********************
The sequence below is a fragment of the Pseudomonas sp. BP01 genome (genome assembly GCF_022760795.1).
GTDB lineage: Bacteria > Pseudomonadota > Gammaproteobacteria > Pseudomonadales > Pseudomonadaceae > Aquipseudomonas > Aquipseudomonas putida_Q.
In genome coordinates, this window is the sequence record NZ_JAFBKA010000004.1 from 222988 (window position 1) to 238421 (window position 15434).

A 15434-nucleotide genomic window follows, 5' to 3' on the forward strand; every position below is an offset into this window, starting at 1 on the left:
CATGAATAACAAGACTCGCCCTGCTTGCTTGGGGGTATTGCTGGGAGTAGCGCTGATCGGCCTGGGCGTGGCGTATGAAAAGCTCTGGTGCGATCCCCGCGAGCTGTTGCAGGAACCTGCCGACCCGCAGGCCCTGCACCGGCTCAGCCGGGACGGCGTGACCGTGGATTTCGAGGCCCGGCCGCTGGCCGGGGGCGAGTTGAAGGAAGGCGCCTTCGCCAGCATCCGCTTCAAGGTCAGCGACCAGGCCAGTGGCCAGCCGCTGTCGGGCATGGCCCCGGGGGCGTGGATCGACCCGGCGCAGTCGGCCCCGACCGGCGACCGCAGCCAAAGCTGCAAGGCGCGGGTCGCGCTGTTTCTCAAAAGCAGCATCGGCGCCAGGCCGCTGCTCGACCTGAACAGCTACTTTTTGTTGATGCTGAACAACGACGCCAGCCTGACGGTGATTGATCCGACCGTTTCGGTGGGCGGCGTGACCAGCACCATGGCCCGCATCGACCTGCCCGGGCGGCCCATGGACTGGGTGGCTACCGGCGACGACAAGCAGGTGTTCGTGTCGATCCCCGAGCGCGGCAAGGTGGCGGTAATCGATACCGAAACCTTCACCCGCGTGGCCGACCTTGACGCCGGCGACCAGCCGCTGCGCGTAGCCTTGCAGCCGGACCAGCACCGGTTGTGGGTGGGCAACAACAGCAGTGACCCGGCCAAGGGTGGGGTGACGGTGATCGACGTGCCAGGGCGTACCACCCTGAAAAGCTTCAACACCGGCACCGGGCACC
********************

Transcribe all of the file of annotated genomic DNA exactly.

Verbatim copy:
The sequence below is a fragment of the Pseudomonas sp. BP01 genome (genome assembly GCF_022760795.1).
GTDB lineage: Bacteria > Pseudomonadota > Gammaproteobacteria > Pseudomonadales > Pseudomonadaceae > Aquipseudomonas > Aquipseudomonas putida_Q.
In genome coordinates, this window is the sequence record NZ_JAFBKA010000004.1 from 222988 (window position 1) to 238421 (window position 15434).

A 15434-nucleotide genomic window follows, 5' to 3' on the forward strand; every position below is an offset into this window, starting at 1 on the left:
CATGAATAACAAGACTCGCCCTGCTTGCTTGGGGGTATTGCTGGGAGTAGCGCTGATCGGCCTGGGCGTGGCGTATGAAAAGCTCTGGTGCGATCCCCGCGAGCTGTTGCAGGAACCTGCCGACCCGCAGGCCCTGCACCGGCTCAGCCGGGACGGCGTGACCGTGGATTTCGAGGCCCGGCCGCTGGCCGGGGGCGAGTTGAAGGAAGGCGCCTTCGCCAGCATCCGCTTCAAGGTCAGCGACCAGGCCAGTGGCCAGCCGCTGTCGGGCATGGCCCCGGGGGCGTGGATCGACCCGGCGCAGTCGGCCCCGACCGGCGACCGCAGCCAAAGCTGCAAGGCGCGGGTCGCGCTGTTTCTCAAAAGCAGCATCGGCGCCAGGCCGCTGCTCGACCTGAACAGCTACTTTTTGTTGATGCTGAACAACGACGCCAGCCTGACGGTGATTGATCCGACCGTTTCGGTGGGCGGCGTGACCAGCACCATGGCCCGCATCGACCTGCCCGGGCGGCCCATGGACTGGGTGGCTACCGGCGACGACAAGCAGGTGTTCGTGTCGATCCCCGAGCGCGGCAAGGTGGCGGTAATCGATACCGAAACCTTCACCCGCGTGGCCGACCTTGACGCCGGCGACCAGCCGCTGCGCGTAGCCTTGCAGCCGGACCAGCACCGGTTGTGGGTGGGCAACAACAGCAGTGACCCGGCCAAGGGTGGGGTGACGGTGATCGACGTGCCAGGGCGTACCACCCTGAAAAGCTTCAACACCGGCACCGGGCACC